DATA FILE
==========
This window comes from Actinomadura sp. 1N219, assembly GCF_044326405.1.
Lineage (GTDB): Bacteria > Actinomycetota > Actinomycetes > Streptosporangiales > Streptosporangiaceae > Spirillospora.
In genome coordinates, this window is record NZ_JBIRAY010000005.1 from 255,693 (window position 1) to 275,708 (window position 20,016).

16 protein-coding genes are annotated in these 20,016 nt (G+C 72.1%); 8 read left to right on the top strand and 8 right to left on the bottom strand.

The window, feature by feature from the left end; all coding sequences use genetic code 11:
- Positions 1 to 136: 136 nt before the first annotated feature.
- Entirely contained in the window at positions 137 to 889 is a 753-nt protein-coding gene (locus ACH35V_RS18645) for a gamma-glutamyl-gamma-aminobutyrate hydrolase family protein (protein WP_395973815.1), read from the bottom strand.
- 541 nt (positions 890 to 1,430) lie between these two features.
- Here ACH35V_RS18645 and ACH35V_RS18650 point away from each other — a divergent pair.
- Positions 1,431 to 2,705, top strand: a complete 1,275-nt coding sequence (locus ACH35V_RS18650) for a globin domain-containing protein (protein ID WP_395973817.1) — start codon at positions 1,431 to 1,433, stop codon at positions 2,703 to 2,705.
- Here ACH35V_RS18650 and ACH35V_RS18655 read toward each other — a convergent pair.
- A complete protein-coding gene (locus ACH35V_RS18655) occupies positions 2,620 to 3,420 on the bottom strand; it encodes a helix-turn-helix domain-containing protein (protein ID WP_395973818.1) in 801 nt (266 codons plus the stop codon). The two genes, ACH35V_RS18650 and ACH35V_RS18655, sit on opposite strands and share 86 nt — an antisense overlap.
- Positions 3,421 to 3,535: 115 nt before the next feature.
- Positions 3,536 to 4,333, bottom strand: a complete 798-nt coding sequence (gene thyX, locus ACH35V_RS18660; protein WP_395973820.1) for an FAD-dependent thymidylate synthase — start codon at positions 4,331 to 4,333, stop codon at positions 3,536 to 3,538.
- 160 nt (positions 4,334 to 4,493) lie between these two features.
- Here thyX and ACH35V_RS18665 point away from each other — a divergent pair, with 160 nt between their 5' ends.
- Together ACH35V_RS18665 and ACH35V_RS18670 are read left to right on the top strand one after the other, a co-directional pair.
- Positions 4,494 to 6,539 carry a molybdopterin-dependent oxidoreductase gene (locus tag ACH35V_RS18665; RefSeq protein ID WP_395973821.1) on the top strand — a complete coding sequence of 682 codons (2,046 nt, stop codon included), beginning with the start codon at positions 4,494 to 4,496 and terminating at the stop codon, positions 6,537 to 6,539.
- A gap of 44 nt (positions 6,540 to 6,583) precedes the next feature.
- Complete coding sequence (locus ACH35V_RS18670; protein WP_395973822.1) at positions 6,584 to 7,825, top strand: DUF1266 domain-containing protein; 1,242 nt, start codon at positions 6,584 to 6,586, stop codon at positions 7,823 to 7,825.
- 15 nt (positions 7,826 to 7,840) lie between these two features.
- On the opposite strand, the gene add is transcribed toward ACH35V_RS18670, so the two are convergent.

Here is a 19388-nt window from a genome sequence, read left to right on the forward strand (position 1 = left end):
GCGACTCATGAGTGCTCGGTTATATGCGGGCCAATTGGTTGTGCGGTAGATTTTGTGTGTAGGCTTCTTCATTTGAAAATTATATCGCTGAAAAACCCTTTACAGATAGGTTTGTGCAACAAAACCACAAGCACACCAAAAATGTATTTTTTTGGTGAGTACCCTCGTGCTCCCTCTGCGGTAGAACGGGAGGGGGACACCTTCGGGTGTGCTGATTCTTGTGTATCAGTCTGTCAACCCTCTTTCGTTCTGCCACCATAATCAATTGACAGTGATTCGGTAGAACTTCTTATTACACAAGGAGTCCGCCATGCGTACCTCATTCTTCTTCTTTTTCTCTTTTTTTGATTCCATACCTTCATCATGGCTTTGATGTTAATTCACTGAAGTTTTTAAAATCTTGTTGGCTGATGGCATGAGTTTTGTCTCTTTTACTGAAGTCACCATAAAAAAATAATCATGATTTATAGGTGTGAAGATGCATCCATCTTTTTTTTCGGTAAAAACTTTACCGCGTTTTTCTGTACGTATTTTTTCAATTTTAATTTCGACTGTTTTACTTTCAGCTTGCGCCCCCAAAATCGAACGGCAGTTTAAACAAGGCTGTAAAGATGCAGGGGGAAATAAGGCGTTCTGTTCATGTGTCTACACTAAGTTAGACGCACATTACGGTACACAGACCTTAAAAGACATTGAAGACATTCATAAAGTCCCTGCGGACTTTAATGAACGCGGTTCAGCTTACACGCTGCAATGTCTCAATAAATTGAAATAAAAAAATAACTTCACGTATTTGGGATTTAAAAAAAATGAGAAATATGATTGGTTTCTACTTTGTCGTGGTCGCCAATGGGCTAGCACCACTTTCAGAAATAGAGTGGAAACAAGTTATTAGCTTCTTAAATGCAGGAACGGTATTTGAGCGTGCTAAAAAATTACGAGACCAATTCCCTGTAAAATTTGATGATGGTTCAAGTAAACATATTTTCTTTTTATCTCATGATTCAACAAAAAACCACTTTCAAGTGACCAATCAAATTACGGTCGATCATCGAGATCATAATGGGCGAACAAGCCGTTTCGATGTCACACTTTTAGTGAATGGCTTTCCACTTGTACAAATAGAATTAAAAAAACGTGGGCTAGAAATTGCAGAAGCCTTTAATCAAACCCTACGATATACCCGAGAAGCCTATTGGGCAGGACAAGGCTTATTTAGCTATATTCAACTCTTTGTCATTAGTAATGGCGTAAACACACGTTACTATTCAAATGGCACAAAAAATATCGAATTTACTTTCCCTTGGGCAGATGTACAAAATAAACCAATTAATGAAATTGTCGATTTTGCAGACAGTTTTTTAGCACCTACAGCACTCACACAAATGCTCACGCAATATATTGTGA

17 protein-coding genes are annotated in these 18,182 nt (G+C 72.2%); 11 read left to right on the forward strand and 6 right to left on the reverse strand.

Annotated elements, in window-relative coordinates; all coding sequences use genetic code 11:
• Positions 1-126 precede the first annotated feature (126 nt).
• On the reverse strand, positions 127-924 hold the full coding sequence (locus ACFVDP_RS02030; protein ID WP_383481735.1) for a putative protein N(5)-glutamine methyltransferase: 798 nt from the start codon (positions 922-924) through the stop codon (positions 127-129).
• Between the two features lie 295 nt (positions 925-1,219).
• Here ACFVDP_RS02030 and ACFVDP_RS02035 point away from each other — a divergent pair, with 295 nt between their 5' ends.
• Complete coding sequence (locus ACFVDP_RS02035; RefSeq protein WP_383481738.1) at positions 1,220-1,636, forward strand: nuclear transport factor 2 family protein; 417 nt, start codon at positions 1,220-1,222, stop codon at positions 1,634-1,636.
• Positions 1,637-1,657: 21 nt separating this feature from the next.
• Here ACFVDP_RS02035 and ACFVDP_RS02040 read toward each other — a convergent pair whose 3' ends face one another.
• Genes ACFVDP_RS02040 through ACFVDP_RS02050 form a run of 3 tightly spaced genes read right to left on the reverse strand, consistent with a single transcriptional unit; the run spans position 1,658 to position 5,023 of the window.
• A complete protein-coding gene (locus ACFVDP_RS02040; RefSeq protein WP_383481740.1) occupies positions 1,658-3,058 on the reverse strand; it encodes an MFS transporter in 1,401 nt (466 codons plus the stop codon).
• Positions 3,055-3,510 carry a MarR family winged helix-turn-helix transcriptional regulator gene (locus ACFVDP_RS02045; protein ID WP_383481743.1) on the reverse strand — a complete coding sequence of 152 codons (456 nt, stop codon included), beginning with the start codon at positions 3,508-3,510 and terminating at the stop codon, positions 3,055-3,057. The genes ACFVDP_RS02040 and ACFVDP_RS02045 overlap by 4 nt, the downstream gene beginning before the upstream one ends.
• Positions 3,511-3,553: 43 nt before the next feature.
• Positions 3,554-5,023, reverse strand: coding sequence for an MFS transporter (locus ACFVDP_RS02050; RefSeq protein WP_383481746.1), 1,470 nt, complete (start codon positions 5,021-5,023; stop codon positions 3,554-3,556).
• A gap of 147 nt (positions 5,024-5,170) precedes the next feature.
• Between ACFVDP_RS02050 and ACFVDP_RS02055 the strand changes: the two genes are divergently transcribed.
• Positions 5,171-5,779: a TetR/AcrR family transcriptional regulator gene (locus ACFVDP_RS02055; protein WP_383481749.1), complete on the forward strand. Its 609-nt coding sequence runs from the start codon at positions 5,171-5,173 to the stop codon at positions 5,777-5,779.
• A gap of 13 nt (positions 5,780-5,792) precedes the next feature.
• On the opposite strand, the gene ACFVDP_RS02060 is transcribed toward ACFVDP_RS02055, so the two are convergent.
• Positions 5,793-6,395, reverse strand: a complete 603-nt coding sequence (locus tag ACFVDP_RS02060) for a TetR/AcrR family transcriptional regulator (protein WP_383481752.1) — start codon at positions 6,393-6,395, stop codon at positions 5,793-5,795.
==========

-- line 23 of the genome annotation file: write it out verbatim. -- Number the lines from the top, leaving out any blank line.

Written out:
Here is a 19388-nt window from a genome sequence, read left to right on the forward strand (position 1 = left end):